I’m at a loss as to how to properly address yesterday’s tragedy here in Boston, on Patriots’ Day. Following the attacks at the marathon and a nearby scare for our neighbors at the JFK Library, our university was closed yesterday afternoon and for most of the day today as a precaution. I’ve been wondering how, as teachers, we’ll get back to normal so soon after the event. Do we ignore it, and go on as if nothing happened, or address it head on? I don’t know, and will probably make some gut decision during tomorrow’s morning commute.
I can guess how provincial these musings seem. They are routine now: we are all Bostonians, or Americans, or Hokies, or Haitians, or Pakistanis, or Laotians. Tragedies happen daily around the world, some by accident, some by malice. Ideally we should view all of them with equal sadness. But in reality it is the local ones that strike us the hardest. We cannot love all seven billion people equally, however idealistic we may be. Universal love is, if not impossible, at least very, very difficult. Empathy is most easily extended to people who remind us of ourselves, who travel the same streets and subways, and share our accents and favorite sports teams.
But we can do better. We often overcome barriers of ideology, age, language, or physical appearance, recognizing the similarities we share with others. Matt Ridley once wrote that “similarity is the shadow of difference.” Both exist simultaneously, but the one that resides forefront in our consciousness is a matter of focus. At the level of the very small, we can empathize with other individuals by focusing on the similarities (it doesn’t take much, unless you are a psychopath). But when groups view other groups in some abstract sense, as a barrier, or as a monolithic enemy, or a means to an end, then empathy evaporates. That doesn’t seem to take much either, tragically.
Wherever we derive meaning — religion, friendship, family, science — I think we can all agree that life is already inherently fragile and painful enough. We don’t need the added burdens caused by people recklessly injecting their hatred, uninvited, into the lives of others. I would hope that whenever someone gets the urge to think that their views are so righteous that they justify killing other innocent people, then that would be the perfect time to take a serious, long look in the mirror and ask themselves how they got so far off course. Though I know how frequently that hope will be met by disappointment.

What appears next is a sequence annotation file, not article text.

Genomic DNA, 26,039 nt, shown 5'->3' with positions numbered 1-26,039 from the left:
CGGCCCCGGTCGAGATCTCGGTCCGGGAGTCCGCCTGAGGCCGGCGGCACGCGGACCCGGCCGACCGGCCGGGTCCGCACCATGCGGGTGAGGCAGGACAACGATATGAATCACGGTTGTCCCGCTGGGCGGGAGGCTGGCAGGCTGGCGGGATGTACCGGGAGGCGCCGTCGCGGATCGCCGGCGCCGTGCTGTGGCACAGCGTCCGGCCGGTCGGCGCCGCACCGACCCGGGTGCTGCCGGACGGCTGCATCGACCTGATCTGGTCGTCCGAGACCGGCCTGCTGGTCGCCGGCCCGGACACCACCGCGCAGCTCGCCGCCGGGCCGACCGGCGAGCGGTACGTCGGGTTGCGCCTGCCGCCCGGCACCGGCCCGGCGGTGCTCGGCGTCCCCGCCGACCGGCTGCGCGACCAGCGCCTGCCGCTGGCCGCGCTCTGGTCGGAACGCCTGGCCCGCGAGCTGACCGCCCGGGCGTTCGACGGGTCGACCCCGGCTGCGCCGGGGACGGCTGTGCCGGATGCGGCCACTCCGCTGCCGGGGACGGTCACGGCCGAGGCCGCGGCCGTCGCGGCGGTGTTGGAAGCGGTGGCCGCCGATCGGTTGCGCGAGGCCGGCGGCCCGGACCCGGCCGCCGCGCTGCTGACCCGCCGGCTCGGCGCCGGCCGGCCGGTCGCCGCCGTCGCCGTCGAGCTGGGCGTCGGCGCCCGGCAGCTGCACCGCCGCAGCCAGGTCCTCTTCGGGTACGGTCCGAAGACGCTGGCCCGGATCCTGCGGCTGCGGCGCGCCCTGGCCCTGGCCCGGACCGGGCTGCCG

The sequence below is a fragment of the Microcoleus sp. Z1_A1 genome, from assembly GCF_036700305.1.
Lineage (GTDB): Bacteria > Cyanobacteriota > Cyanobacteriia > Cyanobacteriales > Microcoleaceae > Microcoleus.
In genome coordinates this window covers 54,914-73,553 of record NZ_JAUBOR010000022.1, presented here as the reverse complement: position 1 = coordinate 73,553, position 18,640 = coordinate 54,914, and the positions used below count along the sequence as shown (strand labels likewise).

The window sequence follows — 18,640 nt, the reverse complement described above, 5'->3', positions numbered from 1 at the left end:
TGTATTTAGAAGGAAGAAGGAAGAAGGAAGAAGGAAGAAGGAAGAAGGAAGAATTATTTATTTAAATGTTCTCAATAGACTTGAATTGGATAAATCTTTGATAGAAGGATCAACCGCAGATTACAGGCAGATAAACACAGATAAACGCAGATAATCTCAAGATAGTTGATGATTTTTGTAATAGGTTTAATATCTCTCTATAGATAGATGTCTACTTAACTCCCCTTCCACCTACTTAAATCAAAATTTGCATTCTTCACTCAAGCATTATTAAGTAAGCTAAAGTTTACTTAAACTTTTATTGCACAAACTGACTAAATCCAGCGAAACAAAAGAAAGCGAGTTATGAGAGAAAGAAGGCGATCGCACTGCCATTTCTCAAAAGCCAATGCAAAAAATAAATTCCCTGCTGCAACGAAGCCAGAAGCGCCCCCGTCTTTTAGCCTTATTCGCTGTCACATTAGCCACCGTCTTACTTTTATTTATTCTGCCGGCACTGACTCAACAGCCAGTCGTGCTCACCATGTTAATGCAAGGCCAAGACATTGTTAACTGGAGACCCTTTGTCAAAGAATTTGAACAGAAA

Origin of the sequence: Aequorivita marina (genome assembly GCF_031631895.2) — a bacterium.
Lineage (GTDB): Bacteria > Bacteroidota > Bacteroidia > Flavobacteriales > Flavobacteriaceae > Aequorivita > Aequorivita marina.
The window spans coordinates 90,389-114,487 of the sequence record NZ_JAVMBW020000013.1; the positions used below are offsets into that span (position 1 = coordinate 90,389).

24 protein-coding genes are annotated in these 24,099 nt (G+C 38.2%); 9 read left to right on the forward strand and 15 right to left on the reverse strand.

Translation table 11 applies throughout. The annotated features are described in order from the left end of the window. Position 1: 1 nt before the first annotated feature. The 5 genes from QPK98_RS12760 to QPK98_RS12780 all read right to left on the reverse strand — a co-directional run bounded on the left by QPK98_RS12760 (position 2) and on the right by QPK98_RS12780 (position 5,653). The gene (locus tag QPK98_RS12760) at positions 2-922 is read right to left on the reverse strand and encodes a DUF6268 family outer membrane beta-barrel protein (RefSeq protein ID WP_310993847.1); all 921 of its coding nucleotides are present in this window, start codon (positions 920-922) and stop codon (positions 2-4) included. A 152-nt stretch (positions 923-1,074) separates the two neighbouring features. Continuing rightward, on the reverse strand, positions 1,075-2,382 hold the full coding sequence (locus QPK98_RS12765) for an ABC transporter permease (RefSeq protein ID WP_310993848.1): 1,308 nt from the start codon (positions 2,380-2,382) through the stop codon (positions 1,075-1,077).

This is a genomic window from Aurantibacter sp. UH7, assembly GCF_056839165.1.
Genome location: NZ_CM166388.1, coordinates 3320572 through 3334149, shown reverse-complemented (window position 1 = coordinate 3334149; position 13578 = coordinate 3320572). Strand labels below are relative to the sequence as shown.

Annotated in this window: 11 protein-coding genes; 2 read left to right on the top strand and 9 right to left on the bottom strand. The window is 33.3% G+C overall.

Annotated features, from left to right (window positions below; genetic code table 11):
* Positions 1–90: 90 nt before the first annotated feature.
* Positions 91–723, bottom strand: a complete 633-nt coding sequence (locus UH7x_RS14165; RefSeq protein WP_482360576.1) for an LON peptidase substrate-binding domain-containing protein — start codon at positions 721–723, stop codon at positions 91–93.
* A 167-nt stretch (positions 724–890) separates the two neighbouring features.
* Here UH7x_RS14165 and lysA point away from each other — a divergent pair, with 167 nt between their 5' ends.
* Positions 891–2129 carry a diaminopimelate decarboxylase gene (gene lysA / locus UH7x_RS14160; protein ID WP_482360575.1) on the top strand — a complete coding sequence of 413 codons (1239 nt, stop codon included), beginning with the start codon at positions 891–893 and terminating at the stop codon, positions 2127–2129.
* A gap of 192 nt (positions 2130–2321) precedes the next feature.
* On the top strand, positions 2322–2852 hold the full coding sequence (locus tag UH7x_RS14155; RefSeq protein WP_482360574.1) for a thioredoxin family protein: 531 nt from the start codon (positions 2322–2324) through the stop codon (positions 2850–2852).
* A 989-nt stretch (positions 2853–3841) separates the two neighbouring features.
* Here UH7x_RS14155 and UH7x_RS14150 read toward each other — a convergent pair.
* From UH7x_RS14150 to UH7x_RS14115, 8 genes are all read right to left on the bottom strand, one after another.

Many times on this blog, I’ve described life in a biological sense, as being the pursuit of genetic continuation. We’re born, grow up, then get a chance to pass on our genes (or not) only to start the cycle over again, indefinitely. To some people, that is a cold, materialistic view. But I see it differently. I think it is a beautiful perspective, knowing that we have an ancient chain of ancestors – with an almost countless number of links – standing behind us. To me, this perspective underscores how ephemeral each individual life is and how incalculably minute were the odds against any of us from being here today.
In the case of the Patriots’ Day bombings, I cannot help but get infuriated over someone violating another person’s right to simply live. Death is not the issue, because death is unavoidable for all of us (sorry, but it’s true). The issue is injustice. Intentionally stealing someone else’s time to exist is abhorrent because it is irreparable. We can restore confidence, fix buildings, mend wounds, and repair city streets and businesses. But, once lost, you cannot get a life back. Nobody has the right to take that away, especially not from the very young and innocent. And certainly not for some flawed, stained political ideology.